• Kate Mulgrew (Star Trek Voyager) as Jules
  • Nick Frost (Shaun of the Dead, Hot Fuzz) as Chris
  • Doug Cockle (The Witcher series) as Mund
  • Garrick Hagon (Star Wars: Episode IV - A New Hope, Horizon: Zero Dawn) as Hartman.

However, it is unclear what type of role their characters will play in Augmented Empire's universe -- whether they will be heroes or villains. Either way, it sounds like it'll be a mash up of different genre actors merging together for Coatsink's world.


Almost like a criminal mastermind in a secluded hideout, the player will instruct a team of 6 augmented misfits in an augmented world diorama. While instructing the team, players can interact with the office around them and affect the world of the augmented misfits. The player can discover new developments, make some calls, and develop the skills of their teams.

It's a revolution! Players will battle law-makers and lawbreakers from the comforts of their mastermind office chair to take control of the Augmented Empire. Hopefully, some of the vocally talented characters above will be on your side to help you conquer this dystopia.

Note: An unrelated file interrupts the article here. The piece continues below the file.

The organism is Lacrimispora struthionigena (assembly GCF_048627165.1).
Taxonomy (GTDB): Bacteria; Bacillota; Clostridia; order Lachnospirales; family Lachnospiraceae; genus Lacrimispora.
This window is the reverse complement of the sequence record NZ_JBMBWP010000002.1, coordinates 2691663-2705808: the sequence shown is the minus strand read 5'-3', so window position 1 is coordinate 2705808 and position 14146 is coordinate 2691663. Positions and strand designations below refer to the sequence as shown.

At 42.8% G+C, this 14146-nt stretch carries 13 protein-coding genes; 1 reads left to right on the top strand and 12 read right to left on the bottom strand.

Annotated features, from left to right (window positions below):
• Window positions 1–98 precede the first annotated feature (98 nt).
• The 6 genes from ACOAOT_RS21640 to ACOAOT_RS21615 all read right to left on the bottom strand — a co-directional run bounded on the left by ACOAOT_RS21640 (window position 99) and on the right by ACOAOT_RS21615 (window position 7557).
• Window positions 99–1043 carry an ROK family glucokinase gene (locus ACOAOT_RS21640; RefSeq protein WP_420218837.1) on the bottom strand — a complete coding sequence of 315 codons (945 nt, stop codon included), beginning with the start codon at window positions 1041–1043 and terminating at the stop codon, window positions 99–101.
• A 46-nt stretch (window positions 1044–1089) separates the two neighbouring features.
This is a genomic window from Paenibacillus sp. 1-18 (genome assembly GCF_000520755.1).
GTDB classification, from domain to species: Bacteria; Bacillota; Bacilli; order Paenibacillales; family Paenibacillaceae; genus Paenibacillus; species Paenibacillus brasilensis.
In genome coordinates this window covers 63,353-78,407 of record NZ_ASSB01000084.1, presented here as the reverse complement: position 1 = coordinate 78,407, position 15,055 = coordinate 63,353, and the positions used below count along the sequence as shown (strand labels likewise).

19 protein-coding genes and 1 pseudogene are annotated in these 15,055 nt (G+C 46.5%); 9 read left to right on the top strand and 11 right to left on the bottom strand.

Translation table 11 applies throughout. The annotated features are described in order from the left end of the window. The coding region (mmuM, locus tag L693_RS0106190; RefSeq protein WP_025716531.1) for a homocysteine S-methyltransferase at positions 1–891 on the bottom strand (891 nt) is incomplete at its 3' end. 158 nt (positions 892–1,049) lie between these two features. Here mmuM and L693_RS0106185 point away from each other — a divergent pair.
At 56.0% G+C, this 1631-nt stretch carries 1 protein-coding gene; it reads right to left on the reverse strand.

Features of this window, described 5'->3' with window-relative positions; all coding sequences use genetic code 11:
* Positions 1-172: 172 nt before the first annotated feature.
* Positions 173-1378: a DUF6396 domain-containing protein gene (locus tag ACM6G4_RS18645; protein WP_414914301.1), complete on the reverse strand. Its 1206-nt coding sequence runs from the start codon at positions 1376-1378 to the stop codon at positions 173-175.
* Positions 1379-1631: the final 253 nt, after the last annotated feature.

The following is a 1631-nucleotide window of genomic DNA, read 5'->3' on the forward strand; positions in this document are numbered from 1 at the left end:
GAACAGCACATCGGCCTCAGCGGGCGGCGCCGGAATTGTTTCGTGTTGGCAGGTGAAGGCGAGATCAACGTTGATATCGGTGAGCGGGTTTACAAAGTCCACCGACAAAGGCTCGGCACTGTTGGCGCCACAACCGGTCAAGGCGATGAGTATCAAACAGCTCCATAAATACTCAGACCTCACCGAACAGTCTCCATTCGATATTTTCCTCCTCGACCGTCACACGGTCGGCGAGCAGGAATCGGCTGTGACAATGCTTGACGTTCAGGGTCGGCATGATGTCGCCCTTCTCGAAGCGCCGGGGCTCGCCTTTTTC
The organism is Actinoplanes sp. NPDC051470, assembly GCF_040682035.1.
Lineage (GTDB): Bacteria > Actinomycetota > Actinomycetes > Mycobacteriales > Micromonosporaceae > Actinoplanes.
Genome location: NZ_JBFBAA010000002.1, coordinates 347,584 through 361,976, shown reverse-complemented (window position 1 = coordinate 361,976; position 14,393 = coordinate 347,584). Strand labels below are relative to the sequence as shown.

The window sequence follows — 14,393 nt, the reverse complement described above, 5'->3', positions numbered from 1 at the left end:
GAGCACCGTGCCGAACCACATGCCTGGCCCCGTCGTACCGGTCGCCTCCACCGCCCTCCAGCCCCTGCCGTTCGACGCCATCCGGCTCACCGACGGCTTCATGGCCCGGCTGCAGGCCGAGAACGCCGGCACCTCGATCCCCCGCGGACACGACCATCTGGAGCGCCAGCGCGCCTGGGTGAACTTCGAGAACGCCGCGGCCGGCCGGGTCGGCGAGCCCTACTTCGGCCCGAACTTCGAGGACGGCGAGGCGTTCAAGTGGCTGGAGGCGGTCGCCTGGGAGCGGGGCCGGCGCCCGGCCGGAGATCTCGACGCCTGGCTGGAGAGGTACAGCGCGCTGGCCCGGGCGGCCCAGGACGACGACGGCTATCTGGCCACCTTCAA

What do you guys think a VR story-driven RPG? Have you played any RPGs like this before? Which of these revealed characters are you excited to meet in game? Let us know in the comments below.

Gang Beasts is Great But it Needs Some Damn Online Multiplayer Tue, 22 Nov 2016 07:56:25 -0500 Damien Smith

Boneloaf's Steam Early Access title Gang Beasts is a great multiplayer game that is tremendous amounts of fun. The problem is that right now, it only has local multiplayer. And having no online multiplayer in 2016 is a ludicrous idea that will ultimately only hurt the game more than it helps.